Politics

HRCP Slams Post-Polling Process, Calls for Audit of 2024 Elections

The Human Rights Commission of Pakistan (HRCP) has expressed serious doubts about the credibility and fairness of the general elections held on February 8, and demanded an independent audit of the polls under parliamentary oversight.

In a report released on Saturday, the HRCP said that the post-polling process was marred by irregularities, delays, and lack of transparency, which undermined the confidence of the voters and the candidates in the election results.

The HRCP, which deployed election monitors in 51 constituencies across the country, said that the nationwide suspension of internet and mobile services on the polling day, as well as the last-minute changes in polling information, created difficulties for the voters to find their polling stations and exercise their right to vote.

The report said that this situation especially affected women, persons with disabilities, senior citizens, and low-income voters, who faced mobility and accessibility challenges.

The HRCP praised the polling staff for being generally well-prepared and well-equipped, and said that the polling process itself was largely transparent and peaceful. The report noted that in most cases, the polling agents and candidates were shown the empty ballot boxes before polling, and the presiding officers stamped and signed the back of each ballot paper before giving it to the voter. The report also said that the ballot box was visible to everyone at all times, and the voters were able to cast their votes in secret.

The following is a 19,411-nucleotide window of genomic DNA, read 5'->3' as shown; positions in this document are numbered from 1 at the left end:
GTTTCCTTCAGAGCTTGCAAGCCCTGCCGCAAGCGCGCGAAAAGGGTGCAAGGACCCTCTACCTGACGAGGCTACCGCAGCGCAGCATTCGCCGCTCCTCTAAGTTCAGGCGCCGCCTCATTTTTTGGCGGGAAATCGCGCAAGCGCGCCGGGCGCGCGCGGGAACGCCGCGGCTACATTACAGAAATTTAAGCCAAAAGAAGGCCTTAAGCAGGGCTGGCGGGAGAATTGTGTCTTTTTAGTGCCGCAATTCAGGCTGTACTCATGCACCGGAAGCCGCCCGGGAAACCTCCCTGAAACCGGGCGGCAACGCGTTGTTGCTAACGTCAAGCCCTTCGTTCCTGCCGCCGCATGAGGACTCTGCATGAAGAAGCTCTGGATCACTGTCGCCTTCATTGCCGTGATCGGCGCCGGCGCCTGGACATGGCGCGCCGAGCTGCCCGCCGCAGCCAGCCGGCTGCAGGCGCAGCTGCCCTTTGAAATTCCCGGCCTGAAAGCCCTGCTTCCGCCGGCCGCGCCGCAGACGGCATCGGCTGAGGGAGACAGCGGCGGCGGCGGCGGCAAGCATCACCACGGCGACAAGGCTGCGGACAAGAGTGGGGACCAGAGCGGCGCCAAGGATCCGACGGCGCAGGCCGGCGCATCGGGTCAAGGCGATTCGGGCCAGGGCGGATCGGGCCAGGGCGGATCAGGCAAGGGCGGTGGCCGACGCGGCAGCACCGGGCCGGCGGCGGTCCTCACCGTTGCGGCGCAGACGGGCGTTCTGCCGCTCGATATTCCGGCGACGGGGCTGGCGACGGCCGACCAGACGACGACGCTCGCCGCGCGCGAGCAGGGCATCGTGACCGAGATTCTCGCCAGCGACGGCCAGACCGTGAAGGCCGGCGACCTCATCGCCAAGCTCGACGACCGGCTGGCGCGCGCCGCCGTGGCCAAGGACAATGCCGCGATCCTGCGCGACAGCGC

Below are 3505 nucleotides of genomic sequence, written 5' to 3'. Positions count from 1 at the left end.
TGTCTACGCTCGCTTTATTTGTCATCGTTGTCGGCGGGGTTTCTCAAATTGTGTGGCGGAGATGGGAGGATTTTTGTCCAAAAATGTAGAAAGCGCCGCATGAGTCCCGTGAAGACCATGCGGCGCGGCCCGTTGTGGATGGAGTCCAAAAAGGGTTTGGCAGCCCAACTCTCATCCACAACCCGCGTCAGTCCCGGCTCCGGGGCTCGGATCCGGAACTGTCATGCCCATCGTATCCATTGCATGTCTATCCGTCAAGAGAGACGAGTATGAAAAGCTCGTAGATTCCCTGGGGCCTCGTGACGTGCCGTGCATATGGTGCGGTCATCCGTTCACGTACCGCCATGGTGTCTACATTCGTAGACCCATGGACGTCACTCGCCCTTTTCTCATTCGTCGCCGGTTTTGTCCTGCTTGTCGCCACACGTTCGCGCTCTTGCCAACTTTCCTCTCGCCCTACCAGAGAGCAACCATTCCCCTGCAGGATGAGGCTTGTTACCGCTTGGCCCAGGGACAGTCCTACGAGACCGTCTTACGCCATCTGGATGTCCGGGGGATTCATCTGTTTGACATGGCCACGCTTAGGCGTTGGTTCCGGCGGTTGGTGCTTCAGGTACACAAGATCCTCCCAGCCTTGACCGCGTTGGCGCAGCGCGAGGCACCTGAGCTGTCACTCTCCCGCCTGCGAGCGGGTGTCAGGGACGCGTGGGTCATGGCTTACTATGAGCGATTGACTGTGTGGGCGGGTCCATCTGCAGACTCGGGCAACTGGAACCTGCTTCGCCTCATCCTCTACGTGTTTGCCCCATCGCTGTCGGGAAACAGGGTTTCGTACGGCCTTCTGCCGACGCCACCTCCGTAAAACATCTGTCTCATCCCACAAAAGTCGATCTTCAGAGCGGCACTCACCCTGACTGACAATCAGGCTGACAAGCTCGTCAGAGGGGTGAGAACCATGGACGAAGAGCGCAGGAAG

However, the HRCP raised serious concerns about the post-polling process, which it said was unsatisfactory and questionable8. The report said that in 20% of the polling stations observed by the HRCP, the presiding officers did not display the statement of the count in a conspicuous place for public viewing, or did not send a photograph of the result to the returning officers and the Election Commission of Pakistan (ECP).

The report also said that there were many allegations that the returning officers’ announcements did not match the presiding officers’ counts, and that some candidates, polling agents, and observers were denied the opportunity to witness the provisional consolidation of results.

The HRCP called for an independent audit of the 2024 elections under the supervision of a parliamentary body, and said that security and intelligence agencies should have no role in managing the electoral process or its outcomes. The HRCP also urged the parliament to debate the utility of the caretaker government scheme, and said that seamless cellular and internet services should be ensured on the polling day, including after the polling has ended.

The HRCP said that the ECP should publish all the forms related to the election results under the Elections Act 2017, and should order ballot recounts in close contests, especially where the number of rejected ballots exceeded the margin of victory.

The HRCP said that the integrity of the 2024 elections was compromised, not only by the incompetence of the ECP, but also by the constant pressure from extra-democratic forces and the questionable decisions by the caretaker government, which the HRCP had documented in the year before the polls.

The HRCP said that it was crucial for all parties to uphold and protect civilian supremacy through consistent, meaningful, and inclusive political dialogue, and said that the biggest losers of these elections were not any one individual or political party, but democratic values, the rule of law, and the aspirations of ordinary people.

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